15 Jan :The Supreme Court on Thursday expressed displeasure that government was not taking effective steps to flush out illegal Bangladeshi migrants causing threat to national security.The apex court was annoyed over the tardy progress in the implementation of its directions given in a judgement in 2005 while scrapping the Illegal Migrant (Determination by Tribunal) Act."This is a serious matter concerning the security of the nation and the Centre should take effective steps," a Bench headed by Chief Justice K G Balakrishnan observed.
The apex court, which four years ago, had ruled that the Centre failed in its duty to protect Assam from "external aggression" due to continuance of the IMDT Act, was annoyed that little progress was made on the government decision to issue Multi-purpose National Citizen Card (MPNCC).
It directed the Centre to apprise it, in two months, of the steps taken by it on the implementation of the decision on MPNCC and for maintenance of National Identification Register.
Further, the Bench sought a status report on the fencing of 4,300 km porus Indo-Bangladesh border which the Centre in 2006 said would be complete by 2007.
The apex court, while terming the IMDT Act as "unconstituional" had directed that all cases pending before it would be transferred to tribunals under the Foreigners Act.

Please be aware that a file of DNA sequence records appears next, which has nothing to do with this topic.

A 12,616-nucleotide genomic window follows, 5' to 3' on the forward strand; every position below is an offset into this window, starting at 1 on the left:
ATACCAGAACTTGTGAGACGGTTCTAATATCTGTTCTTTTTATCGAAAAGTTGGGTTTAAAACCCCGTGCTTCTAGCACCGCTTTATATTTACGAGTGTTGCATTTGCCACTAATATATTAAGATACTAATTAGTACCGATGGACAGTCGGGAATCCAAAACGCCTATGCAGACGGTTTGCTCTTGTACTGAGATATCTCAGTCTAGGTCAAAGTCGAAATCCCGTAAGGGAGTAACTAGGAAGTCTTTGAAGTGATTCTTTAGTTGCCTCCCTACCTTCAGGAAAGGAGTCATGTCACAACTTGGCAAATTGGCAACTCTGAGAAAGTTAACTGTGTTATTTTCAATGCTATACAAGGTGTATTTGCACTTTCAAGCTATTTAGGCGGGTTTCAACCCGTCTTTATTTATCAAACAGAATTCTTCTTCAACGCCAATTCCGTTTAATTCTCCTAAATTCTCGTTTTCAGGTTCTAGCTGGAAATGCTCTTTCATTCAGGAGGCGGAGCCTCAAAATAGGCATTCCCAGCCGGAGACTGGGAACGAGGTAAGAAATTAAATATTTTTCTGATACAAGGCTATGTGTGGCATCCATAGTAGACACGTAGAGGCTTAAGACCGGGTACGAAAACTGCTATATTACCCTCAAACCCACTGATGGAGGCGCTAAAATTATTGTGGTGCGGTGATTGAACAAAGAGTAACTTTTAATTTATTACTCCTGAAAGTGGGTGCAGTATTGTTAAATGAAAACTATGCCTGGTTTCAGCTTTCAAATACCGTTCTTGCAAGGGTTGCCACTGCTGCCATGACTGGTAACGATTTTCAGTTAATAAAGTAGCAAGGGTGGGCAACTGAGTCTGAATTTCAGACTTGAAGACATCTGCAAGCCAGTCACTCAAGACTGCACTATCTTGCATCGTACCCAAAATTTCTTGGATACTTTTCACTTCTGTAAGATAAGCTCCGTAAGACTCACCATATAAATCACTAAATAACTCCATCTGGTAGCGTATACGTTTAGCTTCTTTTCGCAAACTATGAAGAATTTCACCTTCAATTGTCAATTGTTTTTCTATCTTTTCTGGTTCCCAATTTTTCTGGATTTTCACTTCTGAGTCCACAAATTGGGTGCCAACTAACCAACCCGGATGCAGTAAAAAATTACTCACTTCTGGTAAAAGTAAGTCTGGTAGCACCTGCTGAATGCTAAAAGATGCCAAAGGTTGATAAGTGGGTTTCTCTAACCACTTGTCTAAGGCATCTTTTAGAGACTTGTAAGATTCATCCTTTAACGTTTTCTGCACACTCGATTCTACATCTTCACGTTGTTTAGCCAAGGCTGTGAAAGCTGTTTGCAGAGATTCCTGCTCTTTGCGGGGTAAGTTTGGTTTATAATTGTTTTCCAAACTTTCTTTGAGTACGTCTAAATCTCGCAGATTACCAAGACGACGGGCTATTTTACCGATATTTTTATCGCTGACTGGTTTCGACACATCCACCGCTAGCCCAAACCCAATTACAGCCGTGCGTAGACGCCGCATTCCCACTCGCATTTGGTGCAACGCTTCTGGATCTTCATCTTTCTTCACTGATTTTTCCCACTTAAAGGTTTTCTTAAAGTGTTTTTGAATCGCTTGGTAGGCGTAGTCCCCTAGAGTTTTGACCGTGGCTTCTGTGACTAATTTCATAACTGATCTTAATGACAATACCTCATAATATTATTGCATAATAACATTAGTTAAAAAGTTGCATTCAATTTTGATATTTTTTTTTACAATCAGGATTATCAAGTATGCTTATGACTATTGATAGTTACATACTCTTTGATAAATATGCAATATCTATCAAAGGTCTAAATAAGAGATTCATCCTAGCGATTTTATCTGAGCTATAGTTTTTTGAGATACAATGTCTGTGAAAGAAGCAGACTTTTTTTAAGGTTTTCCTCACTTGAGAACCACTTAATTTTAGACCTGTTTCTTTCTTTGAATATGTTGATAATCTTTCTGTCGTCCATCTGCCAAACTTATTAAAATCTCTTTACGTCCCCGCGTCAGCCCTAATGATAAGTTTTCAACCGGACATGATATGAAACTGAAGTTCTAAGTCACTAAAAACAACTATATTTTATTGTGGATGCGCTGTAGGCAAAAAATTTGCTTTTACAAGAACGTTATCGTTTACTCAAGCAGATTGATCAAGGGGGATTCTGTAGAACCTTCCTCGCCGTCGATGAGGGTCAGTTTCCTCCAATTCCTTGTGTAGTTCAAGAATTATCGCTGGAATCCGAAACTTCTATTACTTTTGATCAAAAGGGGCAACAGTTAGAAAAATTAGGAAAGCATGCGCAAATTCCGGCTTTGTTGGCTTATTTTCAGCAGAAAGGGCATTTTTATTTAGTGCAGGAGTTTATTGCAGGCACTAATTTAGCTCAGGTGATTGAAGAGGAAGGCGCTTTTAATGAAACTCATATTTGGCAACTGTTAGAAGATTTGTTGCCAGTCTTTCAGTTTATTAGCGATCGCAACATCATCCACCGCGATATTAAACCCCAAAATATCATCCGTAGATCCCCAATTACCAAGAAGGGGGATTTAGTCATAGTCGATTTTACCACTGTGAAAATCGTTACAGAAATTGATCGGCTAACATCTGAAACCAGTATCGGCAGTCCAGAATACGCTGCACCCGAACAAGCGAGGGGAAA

Reminding the Centre of its directions, the Bench, also comprising Justices P Sathasivam and J M Panchal, sought details from it about the tribunals set up under the Act after the 2005 verdict to identify illegal Bangladeshi migrants.
It said that the Centre will have to give the data as to how many illegal migrants from Assam and other parts of the country, including other north eastern states, have been deported after their identification by the tribunals
The directions were passed during the hearing of the PIL filed in 1998 by All India Lawyers Forum for Civil Liberties and later in 2004 by an NGO, Image India Foundation, alleging that unchecked influx of Bangladeshis was not only a threat to the national security but was also adversely affecting the demography of north eastern states.
Further, the illegal migrant ion was adversely affecting on the infrastructure facilities, the petitioners alleged.
Advocate O P Saxena, appearing for the lawyers’ body, said that not much progress has been made on the issue of the MPNCC and the fencing of the border after the Centre had filed a status report in 2006.
He said when the petition was filed 10 years ago, the population of illegal Bangladeshi migrants was one crore which now has crossed two crore.
Senior advocate K K Venugopal, appearing for West Bengal, said efforts were made to deport suspected Bangladeshis but the authorities of the neighboring country refused to accept them compelling the state government to put illegal migrants in transit camps at huge expense.
Additional Solicitor General Amarender Sharan said he would apprise the court about the exact situation and sought two months’ time which was granted.
The apex court had struck down the IMDT Act on a petition filed by the Asom Gana Parishad leader Sarbanand Sonowal.
It had said the law on illegal migrants enacted by the Centre for Assam "negated the mandate" of Article 355 of the Constitution casting a duty upon it to protect every state against external aggression and internal disturbance.
The apex court had said that the influx of Bangladeshi nationals into Assam posed a threat to the integrity and security of the north-east region.